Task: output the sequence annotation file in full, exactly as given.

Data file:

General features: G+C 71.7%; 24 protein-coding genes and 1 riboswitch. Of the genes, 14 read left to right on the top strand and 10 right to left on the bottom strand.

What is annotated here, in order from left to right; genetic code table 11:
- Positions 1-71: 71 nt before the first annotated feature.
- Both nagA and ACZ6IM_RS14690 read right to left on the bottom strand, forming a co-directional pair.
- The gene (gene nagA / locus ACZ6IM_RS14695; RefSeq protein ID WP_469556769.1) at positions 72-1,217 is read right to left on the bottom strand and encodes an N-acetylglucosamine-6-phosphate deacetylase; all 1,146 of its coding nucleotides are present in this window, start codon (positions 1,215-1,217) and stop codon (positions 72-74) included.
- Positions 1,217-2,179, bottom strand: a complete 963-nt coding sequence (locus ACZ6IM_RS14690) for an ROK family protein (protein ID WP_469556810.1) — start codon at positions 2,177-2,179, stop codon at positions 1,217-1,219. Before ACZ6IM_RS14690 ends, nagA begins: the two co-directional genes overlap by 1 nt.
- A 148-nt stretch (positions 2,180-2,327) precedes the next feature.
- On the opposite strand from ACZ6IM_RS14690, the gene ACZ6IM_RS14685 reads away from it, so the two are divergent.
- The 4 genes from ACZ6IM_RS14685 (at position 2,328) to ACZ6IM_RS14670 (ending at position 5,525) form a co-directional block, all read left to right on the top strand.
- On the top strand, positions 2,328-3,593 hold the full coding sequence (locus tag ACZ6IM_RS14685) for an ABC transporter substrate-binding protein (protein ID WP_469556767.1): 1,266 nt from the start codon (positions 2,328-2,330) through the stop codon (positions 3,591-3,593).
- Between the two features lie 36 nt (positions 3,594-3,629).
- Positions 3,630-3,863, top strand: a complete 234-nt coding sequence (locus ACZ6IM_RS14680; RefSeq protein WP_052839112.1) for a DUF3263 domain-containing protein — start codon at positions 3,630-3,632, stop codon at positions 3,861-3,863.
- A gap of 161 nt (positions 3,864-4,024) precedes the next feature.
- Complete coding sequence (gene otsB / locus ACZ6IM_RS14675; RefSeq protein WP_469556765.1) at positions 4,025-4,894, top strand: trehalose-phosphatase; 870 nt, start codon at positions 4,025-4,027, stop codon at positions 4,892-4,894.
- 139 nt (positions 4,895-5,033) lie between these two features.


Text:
General features: G+C 71.7%; 24 protein-coding genes and 1 riboswitch. Of the genes, 14 read left to right on the top strand and 10 right to left on the bottom strand.

What is annotated here, in order from left to right; genetic code table 11:
- Positions 1-71: 71 nt before the first annotated feature.
- Both nagA and ACZ6IM_RS14690 read right to left on the bottom strand, forming a co-directional pair.
- The gene (gene nagA / locus ACZ6IM_RS14695; RefSeq protein ID WP_469556769.1) at positions 72-1,217 is read right to left on the bottom strand and encodes an N-acetylglucosamine-6-phosphate deacetylase; all 1,146 of its coding nucleotides are present in this window, start codon (positions 1,215-1,217) and stop codon (positions 72-74) included.
- Positions 1,217-2,179, bottom strand: a complete 963-nt coding sequence (locus ACZ6IM_RS14690) for an ROK family protein (protein ID WP_469556810.1) — start codon at positions 2,177-2,179, stop codon at positions 1,217-1,219. Before ACZ6IM_RS14690 ends, nagA begins: the two co-directional genes overlap by 1 nt.
- A 148-nt stretch (positions 2,180-2,327) precedes the next feature.
- On the opposite strand from ACZ6IM_RS14690, the gene ACZ6IM_RS14685 reads away from it, so the two are divergent.
- The 4 genes from ACZ6IM_RS14685 (at position 2,328) to ACZ6IM_RS14670 (ending at position 5,525) form a co-directional block, all read left to right on the top strand.
- On the top strand, positions 2,328-3,593 hold the full coding sequence (locus tag ACZ6IM_RS14685) for an ABC transporter substrate-binding protein (protein ID WP_469556767.1): 1,266 nt from the start codon (positions 2,328-2,330) through the stop codon (positions 3,591-3,593).
- Between the two features lie 36 nt (positions 3,594-3,629).
- Positions 3,630-3,863, top strand: a complete 234-nt coding sequence (locus ACZ6IM_RS14680; RefSeq protein WP_052839112.1) for a DUF3263 domain-containing protein — start codon at positions 3,630-3,632, stop codon at positions 3,861-3,863.
- A gap of 161 nt (positions 3,864-4,024) precedes the next feature.
- Complete coding sequence (gene otsB / locus ACZ6IM_RS14675; RefSeq protein WP_469556765.1) at positions 4,025-4,894, top strand: trehalose-phosphatase; 870 nt, start codon at positions 4,025-4,027, stop codon at positions 4,892-4,894.
- 139 nt (positions 4,895-5,033) lie between these two features.